Supreme Balloon


    Those familiar with Matmos know they’re not so much prone to making concept albums as they are to making high-concept albums. Their last effort (2006’s The Rose Has Teeth in the Mouth of a Beast) was a set of “audio biographies” of ten of the duo’s intellectual influences, and some of the samples created for that album would necessitate articles of their own to explain their relevance to that theme (for example, how a sample of a cow’s reproductive system relates to feminist essayist Valerie Solanas).


    For Supreme Balloon, Matmos have chosen a much simpler concept: It was recorded using only vintage synthesizers, with no laptop wizardry involved. This was a smart approach to take, and one that seems necessary to complete Matmos’s oeuvre, because it brings their substantial compositional skills to the forefront. The thing that seems to get forgotten amidst all of the critical discussion of their experimental techniques is that Matmos know how to write some pretty phenomenal pop songs, which is what they do here.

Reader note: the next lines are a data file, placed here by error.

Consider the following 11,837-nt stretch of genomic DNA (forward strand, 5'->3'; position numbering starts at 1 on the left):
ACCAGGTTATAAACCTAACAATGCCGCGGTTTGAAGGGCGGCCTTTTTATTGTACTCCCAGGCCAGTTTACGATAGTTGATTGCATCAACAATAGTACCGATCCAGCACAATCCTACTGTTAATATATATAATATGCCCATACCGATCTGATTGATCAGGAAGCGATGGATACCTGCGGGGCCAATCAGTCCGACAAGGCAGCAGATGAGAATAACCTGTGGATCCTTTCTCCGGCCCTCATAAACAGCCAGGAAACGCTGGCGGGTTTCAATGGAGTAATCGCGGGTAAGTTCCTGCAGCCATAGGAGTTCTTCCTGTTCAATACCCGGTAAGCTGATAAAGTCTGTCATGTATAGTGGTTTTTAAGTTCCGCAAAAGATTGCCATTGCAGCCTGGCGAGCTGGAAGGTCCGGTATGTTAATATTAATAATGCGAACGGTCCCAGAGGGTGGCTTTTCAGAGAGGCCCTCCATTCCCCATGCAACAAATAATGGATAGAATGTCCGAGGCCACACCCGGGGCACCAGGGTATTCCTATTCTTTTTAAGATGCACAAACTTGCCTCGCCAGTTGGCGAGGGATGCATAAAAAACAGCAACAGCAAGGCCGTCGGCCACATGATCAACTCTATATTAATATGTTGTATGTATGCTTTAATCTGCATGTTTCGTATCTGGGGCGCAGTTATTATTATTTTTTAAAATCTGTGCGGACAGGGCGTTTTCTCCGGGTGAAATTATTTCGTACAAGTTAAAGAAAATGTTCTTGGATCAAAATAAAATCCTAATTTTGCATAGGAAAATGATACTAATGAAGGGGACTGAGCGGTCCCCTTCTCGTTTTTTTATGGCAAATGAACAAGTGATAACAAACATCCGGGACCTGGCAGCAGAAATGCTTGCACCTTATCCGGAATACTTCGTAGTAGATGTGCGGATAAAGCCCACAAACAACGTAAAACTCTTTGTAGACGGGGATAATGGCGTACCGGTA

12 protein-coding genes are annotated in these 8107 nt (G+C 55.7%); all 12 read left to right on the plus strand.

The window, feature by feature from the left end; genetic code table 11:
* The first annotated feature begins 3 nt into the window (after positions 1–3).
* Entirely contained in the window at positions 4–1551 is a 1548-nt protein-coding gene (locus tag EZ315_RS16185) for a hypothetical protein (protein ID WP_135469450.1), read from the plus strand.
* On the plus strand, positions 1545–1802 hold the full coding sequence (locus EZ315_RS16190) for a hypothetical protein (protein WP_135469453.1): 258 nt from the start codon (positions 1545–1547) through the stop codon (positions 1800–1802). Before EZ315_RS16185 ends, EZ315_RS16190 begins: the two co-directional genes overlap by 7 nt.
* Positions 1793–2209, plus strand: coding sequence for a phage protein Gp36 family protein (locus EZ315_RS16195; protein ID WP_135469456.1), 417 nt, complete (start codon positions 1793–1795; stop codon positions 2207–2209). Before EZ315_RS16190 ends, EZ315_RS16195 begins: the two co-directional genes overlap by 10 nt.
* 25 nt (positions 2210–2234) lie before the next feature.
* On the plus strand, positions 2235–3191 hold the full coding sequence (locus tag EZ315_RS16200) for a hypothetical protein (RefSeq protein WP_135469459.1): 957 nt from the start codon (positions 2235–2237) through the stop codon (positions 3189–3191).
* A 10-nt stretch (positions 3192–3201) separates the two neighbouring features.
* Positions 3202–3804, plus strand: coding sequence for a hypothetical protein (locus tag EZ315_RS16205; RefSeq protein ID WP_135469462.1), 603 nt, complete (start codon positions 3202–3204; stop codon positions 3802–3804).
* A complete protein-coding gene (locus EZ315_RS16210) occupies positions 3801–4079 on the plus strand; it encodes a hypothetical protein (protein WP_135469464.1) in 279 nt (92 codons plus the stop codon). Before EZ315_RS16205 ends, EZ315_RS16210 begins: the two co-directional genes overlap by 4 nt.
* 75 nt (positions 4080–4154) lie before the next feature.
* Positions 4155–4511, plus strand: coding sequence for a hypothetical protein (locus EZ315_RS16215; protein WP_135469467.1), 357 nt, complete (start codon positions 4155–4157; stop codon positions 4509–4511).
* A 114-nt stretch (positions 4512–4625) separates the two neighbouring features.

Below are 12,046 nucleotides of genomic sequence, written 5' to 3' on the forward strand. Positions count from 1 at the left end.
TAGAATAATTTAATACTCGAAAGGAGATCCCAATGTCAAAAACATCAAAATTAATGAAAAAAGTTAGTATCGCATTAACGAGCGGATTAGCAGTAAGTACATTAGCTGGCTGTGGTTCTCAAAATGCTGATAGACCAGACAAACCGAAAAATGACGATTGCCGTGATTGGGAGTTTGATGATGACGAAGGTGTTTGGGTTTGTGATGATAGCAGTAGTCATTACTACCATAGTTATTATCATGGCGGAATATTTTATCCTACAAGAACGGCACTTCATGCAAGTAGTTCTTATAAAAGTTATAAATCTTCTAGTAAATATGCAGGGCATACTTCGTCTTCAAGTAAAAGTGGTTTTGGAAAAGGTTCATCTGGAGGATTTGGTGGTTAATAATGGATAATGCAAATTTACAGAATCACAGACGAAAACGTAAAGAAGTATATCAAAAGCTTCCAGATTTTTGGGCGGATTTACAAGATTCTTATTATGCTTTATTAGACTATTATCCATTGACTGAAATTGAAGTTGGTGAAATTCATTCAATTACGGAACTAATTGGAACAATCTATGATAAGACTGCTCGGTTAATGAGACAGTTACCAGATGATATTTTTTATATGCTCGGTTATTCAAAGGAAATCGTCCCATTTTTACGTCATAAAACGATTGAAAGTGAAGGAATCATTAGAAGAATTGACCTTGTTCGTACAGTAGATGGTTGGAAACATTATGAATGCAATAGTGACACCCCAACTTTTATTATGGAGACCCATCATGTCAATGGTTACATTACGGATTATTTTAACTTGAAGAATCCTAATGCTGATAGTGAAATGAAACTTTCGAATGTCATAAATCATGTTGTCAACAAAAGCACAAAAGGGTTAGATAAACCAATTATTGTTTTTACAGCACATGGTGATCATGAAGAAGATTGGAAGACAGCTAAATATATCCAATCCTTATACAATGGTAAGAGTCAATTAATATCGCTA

The obvious standout of the seven songs here is the title track, a twenty-four-minute opus that floats past in such whimsically convoluted ways as to make one think, however briefly, that synthesizers could make a pretty good run against the guitar as the dominant instrument in pop music. In fact, much of the appeal of this album is that it hearkens back to the late ’60s, when the most exciting bands were those, such as the Silver Apples, that built their own synthesizers, in anticipation of the mass-produced Moogs that would be so influential throughout the seventies.


    Although the songs are filled with similarly light-hearted melodies, they vary enough in style to show off the breadth of sounds that can be made with these vintage synths. Everything that synths have traditionally been employed to do is done here, from the beatless ambience of “Cloudhopper” to the rave-up bloops and blips of “Mister Mouth.” Many of the sounds on this album seem thoroughly modern, such as the trip-hop beats of “Exciter Lamp.” Then the synths are put to the test of a classical piece — a version of baroque composer Francois Couperin’s “Les Folies Francaises.” This application of the synthesizer’s capabilities across styles and time periods allows Matmos to explore their music through a more purely compositional aesthetic — and, with any luck, they’ll be remembered for this just as much as for their experimental leanings.






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